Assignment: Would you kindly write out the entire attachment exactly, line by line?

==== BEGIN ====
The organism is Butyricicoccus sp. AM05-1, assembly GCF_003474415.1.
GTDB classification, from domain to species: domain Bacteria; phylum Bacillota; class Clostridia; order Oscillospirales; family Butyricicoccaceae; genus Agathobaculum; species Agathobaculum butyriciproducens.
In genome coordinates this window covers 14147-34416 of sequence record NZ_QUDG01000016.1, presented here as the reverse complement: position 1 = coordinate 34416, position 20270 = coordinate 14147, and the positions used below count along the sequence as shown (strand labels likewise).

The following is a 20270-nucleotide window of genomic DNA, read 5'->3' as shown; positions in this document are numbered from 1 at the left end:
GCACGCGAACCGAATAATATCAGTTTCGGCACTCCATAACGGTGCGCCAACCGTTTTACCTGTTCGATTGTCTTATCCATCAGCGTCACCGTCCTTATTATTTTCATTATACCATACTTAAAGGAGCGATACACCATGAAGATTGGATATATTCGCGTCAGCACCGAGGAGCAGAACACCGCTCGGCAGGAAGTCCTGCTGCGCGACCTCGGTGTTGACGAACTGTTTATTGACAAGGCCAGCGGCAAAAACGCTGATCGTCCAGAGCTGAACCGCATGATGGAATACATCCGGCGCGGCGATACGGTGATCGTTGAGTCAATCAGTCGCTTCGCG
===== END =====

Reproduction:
The organism is Butyricicoccus sp. AM05-1, assembly GCF_003474415.1.
GTDB classification, from domain to species: domain Bacteria; phylum Bacillota; class Clostridia; order Oscillospirales; family Butyricicoccaceae; genus Agathobaculum; species Agathobaculum butyriciproducens.
In genome coordinates this window covers 14147-34416 of sequence record NZ_QUDG01000016.1, presented here as the reverse complement: position 1 = coordinate 34416, position 20270 = coordinate 14147, and the positions used below count along the sequence as shown (strand labels likewise).

The following is a 20270-nucleotide window of genomic DNA, read 5'->3' as shown; positions in this document are numbered from 1 at the left end:
GCACGCGAACCGAATAATATCAGTTTCGGCACTCCATAACGGTGCGCCAACCGTTTTACCTGTTCGATTGTCTTATCCATCAGCGTCACCGTCCTTATTATTTTCATTATACCATACTTAAAGGAGCGATACACCATGAAGATTGGATATATTCGCGTCAGCACCGAGGAGCAGAACACCGCTCGGCAGGAAGTCCTGCTGCGCGACCTCGGTGTTGACGAACTGTTTATTGACAAGGCCAGCGGCAAAAACGCTGATCGTCCAGAGCTGAACCGCATGATGGAATACATCCGGCGCGGCGATACGGTGATCGTTGAGTCAATCAGTCGCTTCGCG